In the past few years, California has experienced a notable decline in cannabis farm licenses. Until recently the decline has been predictably focused on smaller farms in the Emerald Triangle as they feel pressure from big commercial ag operations from California's Central Coast. Poor wholesale prices in the past 24 months are starting to affect larger producers as well, particularly in Santa Barbara where several large farms have begun to wind down operations. This development has raised concerns among outdoor farmers who are now questioning how much to plant in response to these changes.
One key factor that will influence the decision-making process for outdoor farmers is whether their competitors will ramp up production or if prices will increase as a result of the reduced supply. This uncertainty creates a challenging situation for farmers as they navigate the supply and demand dynamics in California's cannabis market.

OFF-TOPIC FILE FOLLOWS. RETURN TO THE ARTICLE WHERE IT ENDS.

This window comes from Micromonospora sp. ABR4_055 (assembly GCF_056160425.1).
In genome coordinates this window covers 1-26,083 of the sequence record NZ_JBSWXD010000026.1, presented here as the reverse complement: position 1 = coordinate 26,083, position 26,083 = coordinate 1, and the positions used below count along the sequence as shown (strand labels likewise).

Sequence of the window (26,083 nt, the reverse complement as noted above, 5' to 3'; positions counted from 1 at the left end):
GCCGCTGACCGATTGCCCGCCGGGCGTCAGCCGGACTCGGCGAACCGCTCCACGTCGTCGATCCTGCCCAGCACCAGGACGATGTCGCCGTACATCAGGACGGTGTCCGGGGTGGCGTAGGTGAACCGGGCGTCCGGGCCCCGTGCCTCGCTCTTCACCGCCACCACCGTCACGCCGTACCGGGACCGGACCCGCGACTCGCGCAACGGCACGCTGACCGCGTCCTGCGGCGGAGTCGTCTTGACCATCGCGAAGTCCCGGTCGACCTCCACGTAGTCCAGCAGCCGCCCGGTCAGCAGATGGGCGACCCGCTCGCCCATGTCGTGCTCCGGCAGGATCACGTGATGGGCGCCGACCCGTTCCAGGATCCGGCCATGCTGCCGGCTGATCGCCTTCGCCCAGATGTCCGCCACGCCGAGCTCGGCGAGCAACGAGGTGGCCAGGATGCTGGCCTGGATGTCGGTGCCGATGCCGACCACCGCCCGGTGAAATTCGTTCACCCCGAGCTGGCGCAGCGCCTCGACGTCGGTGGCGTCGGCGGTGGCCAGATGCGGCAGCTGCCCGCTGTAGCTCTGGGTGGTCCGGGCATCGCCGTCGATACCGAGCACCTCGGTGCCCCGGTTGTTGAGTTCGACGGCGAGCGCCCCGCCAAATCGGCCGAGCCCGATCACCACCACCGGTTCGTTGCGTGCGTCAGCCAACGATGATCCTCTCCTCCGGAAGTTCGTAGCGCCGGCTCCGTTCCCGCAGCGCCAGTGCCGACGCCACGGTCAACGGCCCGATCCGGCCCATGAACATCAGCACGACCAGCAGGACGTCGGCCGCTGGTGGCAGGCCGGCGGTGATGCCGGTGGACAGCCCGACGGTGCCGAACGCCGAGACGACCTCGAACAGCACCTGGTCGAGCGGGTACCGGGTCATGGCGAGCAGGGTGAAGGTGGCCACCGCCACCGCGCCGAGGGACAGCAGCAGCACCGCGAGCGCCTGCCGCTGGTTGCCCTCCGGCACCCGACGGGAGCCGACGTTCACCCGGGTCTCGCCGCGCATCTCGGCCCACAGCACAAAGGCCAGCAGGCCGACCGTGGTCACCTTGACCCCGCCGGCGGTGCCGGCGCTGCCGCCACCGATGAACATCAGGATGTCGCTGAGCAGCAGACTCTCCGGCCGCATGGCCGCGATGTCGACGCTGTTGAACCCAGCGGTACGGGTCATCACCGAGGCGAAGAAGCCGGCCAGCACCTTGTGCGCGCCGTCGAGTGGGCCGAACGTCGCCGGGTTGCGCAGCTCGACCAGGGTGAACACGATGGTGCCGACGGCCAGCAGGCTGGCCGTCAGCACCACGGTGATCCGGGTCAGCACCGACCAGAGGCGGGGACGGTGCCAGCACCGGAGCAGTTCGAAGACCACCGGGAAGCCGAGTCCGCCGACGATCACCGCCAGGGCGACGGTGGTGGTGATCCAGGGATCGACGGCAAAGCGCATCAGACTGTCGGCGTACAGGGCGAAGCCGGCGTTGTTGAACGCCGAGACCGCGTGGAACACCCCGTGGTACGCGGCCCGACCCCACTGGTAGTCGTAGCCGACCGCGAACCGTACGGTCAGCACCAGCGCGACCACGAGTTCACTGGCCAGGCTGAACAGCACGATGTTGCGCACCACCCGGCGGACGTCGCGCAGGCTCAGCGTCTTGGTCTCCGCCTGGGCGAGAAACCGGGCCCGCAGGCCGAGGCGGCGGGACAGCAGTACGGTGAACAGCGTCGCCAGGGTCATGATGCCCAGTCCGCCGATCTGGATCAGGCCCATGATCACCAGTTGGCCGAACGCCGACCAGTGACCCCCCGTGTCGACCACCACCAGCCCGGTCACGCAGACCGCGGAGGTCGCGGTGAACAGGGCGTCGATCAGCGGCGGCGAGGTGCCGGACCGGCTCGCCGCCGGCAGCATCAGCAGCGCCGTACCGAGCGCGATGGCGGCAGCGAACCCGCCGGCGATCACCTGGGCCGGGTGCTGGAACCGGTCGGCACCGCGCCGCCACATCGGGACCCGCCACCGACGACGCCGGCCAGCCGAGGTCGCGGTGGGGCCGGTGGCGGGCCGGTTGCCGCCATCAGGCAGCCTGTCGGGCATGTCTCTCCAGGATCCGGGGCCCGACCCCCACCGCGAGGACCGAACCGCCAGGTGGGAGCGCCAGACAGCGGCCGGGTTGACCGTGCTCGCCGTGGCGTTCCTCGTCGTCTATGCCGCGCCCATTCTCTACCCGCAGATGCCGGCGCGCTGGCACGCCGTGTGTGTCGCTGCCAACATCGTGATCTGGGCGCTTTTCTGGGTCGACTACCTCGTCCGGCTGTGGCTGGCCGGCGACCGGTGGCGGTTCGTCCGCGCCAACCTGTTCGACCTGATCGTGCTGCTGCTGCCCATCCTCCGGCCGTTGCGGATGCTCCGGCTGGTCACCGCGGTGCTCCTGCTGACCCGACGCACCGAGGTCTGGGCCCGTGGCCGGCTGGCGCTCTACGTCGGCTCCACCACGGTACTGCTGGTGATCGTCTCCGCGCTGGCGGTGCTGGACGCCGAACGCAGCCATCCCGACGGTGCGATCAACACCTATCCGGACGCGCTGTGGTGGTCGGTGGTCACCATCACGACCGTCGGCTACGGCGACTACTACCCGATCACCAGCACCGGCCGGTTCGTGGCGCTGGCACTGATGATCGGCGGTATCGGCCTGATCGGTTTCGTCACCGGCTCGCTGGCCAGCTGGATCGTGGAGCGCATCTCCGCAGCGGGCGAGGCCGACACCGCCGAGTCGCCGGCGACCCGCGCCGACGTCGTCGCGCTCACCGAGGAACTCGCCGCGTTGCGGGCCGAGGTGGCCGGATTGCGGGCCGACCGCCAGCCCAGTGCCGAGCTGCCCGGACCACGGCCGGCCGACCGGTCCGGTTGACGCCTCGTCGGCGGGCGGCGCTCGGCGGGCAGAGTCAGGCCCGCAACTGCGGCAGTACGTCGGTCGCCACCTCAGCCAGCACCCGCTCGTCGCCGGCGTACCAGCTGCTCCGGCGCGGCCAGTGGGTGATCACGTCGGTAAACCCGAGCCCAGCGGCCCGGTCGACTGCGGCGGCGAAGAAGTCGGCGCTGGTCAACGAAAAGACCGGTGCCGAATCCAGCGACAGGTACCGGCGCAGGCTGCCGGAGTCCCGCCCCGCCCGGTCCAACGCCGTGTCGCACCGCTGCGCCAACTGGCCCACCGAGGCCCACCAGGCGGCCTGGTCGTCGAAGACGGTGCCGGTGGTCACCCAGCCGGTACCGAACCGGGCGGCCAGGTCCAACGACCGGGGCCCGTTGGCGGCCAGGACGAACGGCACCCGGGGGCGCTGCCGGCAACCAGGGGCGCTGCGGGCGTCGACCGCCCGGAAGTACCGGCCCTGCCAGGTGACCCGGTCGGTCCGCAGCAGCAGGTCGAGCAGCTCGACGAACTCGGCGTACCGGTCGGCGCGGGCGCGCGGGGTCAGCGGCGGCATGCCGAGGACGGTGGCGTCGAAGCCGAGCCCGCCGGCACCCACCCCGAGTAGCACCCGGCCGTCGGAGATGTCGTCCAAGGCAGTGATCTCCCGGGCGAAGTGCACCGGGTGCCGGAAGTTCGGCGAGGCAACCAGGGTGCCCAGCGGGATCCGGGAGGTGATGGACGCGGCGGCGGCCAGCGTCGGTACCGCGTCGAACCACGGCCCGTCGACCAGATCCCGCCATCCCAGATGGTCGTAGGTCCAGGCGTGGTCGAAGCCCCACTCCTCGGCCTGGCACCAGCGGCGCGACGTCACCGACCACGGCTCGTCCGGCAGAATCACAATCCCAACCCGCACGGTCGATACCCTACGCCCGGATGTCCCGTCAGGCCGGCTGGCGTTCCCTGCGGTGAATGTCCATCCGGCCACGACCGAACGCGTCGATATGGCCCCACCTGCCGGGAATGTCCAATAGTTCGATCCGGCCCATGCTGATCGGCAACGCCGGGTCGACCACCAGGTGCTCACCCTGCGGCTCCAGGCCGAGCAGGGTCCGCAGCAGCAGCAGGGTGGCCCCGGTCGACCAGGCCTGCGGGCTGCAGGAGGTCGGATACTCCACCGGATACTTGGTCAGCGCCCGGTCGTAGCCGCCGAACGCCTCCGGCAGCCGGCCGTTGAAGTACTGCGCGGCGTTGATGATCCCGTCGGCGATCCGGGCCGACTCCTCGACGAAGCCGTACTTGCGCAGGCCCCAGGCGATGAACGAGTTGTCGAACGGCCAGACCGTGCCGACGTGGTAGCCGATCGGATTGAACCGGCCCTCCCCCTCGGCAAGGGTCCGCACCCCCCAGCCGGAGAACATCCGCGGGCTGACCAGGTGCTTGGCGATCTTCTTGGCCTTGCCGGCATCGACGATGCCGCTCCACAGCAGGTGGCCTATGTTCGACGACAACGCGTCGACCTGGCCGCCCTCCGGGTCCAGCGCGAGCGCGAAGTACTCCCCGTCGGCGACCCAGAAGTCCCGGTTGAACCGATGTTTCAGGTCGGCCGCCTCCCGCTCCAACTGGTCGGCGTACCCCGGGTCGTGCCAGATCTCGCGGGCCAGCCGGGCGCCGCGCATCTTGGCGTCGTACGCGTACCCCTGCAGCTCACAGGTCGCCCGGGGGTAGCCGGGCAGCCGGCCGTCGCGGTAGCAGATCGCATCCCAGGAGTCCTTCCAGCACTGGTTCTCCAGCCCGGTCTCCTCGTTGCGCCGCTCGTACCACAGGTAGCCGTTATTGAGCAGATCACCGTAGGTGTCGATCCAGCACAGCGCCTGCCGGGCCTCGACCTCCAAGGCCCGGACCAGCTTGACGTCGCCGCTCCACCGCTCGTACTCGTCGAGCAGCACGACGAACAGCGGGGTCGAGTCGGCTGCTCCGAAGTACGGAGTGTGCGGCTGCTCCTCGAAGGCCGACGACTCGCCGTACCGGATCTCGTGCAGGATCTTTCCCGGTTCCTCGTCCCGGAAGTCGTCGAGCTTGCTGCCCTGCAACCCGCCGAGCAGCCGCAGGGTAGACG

The closure of large farms in Santa Barbara could potentially lead to a decrease in overall supply, which may drive up prices due to limited availability. On the other hand, it is also possible that some competitors may seize this opportunity and increase their production to fill the gap left by those who have exited the market.
Ultimately, the decision on how much to plant will depend on various factors such as market projections, pricing trends, and individual farm strategies. Outdoor farmers must carefully assess these variables and make informed decisions that align with their business goals and expectations for profitability in this evolving industry.